EU Agriculture Commissioner Phil Hogan has said that most of the teething problems associated with the implementation of the new CAP support measures – including those linked to greening – will be sorted out before the end of this year.
He was commenting in the wake of the ongoing debate in Northern Ireland regarding the specific problems, caused by greening, on a number of arable farms.
“My core objective is to have the new support arrangements simplified before the end of this year,” he added.
“Upon taking office, I was fully aware of the fact that the new CAP support measures would need tweaking, in order to make them more practicable. But this is part and parcel of the evolutionary changes that continue to take place, where the CAP is concerned.
“I am also conscious of the debate that has been taking place in Northern Ireland with regard to the new greening regulations.
“But the fact remains that the vast majority of arable farmers in the province are not affected by the new measures. However, it is important that any concerns that do exist are fully aired over the coming months.”
Where milk is concerned Phil Hogan believes that Europe’s dairy industry must develop an aggressive export policy in order to overcome the future challenges posed by market volatility.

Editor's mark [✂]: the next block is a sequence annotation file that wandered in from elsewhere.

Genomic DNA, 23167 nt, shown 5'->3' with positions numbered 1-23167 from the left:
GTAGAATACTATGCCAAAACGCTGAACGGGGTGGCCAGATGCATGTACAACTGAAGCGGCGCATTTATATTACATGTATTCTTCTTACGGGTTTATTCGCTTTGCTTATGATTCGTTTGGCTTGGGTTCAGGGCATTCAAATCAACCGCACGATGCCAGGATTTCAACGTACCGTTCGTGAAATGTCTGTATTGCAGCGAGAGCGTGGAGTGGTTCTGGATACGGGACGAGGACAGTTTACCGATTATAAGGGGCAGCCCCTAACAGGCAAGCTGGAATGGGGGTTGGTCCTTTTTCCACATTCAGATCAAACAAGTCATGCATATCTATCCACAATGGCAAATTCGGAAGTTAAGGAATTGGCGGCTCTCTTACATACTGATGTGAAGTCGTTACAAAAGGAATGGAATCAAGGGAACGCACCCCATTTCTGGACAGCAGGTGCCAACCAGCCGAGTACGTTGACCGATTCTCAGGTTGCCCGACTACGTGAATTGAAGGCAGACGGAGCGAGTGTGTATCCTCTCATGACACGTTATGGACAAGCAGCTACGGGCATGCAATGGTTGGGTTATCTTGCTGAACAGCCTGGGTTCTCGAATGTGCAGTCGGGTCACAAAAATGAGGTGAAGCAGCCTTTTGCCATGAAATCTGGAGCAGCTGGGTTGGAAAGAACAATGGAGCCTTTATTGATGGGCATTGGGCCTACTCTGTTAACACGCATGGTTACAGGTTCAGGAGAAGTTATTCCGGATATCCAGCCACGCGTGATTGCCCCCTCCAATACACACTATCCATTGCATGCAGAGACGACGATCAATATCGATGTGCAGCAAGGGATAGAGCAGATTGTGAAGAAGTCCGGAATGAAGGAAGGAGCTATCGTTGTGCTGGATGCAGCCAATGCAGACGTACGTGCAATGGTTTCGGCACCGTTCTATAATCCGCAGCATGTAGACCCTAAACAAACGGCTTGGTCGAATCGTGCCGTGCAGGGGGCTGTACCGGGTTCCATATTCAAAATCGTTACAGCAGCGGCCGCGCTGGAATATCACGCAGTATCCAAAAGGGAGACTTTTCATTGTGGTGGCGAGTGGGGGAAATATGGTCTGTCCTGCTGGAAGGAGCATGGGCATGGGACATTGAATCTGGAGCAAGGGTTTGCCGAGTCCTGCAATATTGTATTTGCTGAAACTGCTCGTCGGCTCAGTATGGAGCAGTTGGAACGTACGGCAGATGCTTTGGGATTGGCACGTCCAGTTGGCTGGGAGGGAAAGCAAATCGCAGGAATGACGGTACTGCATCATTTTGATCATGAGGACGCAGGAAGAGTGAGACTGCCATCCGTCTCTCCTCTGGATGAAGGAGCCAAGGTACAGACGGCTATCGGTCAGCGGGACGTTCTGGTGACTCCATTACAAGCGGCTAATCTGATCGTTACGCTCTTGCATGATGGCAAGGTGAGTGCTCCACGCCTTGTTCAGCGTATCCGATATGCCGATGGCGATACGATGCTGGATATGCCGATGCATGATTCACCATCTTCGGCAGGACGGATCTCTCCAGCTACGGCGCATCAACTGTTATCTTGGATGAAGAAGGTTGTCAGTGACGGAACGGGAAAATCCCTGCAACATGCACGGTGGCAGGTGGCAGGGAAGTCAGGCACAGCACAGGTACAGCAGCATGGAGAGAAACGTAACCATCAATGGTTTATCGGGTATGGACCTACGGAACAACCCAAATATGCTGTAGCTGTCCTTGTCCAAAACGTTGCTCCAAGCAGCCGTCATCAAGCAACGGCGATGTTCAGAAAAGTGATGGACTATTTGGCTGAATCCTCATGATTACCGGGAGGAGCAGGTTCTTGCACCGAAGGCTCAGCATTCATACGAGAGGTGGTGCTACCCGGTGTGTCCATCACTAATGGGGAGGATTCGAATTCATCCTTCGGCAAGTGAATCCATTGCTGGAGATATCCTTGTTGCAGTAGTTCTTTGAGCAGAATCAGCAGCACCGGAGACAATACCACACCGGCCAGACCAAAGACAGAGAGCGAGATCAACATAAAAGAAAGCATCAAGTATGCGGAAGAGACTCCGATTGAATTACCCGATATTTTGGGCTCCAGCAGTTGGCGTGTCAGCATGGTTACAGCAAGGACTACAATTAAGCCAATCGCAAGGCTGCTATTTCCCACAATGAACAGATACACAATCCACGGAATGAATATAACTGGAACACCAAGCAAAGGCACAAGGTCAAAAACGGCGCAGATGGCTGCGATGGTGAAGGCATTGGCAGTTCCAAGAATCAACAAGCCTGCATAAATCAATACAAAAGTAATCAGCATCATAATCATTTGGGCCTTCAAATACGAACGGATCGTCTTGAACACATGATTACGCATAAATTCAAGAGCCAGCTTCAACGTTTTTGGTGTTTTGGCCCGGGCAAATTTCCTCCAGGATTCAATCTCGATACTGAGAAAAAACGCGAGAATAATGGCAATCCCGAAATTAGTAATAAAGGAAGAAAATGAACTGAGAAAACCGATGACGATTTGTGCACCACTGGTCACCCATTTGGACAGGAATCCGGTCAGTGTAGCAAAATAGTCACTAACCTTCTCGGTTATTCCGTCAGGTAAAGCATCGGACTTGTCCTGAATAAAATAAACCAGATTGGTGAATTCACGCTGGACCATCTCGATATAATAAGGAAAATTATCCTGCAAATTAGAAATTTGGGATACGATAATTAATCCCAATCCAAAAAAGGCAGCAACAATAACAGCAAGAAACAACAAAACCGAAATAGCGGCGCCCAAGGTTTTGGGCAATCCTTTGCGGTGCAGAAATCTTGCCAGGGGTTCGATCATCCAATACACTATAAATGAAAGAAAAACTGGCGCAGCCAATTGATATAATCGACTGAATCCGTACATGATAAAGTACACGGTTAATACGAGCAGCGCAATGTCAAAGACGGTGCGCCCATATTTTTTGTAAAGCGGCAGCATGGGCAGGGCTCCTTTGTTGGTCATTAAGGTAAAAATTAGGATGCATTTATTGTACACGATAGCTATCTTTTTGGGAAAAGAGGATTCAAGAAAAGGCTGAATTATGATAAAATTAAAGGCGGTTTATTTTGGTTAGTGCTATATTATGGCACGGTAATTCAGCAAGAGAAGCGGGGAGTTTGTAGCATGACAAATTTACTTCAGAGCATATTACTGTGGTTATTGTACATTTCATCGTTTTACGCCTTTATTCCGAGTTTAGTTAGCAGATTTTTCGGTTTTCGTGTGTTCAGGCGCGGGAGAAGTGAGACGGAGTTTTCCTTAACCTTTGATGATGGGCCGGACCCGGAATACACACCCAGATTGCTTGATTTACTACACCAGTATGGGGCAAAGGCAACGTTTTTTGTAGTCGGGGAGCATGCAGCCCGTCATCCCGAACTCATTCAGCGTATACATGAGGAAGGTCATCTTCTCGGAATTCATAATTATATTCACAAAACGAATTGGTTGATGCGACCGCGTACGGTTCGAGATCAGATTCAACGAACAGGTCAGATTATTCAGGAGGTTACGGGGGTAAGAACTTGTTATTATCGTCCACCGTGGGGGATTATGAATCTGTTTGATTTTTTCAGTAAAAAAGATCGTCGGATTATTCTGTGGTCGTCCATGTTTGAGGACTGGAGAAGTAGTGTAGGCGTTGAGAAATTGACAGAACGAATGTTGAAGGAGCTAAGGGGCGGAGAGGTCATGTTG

“China and South Asia are key markets in this regard,” he said.
“To this end I will ensure that trade missions to these regions will be fully supported by Brussels.”
Mr Hogan also believes that EU dairy markets will remain stable over the coming months.
“Farmgate prices have actually risen across Europe since the turn of the year,” he said.
“Yes producer returns have fallen from the highs of twelve months ago. But the current EU average price of 32c/L represents the exact same level of return that was available to dairy farmers during the spring months of 2013.
“I keep hearing stories about the dairy sector being in crisis, but all the figures point to the industry being in a reasonable state of health.”
He continued: “The medium to long term outlook for Europe’s agri food industry remains extremely bright.
“Fundamentally, the world needs to sustainably produce 50% more food on an annual basis in order to meet the requirements of a fast growing global population. Europe must be part of the solution that is required in this regard.”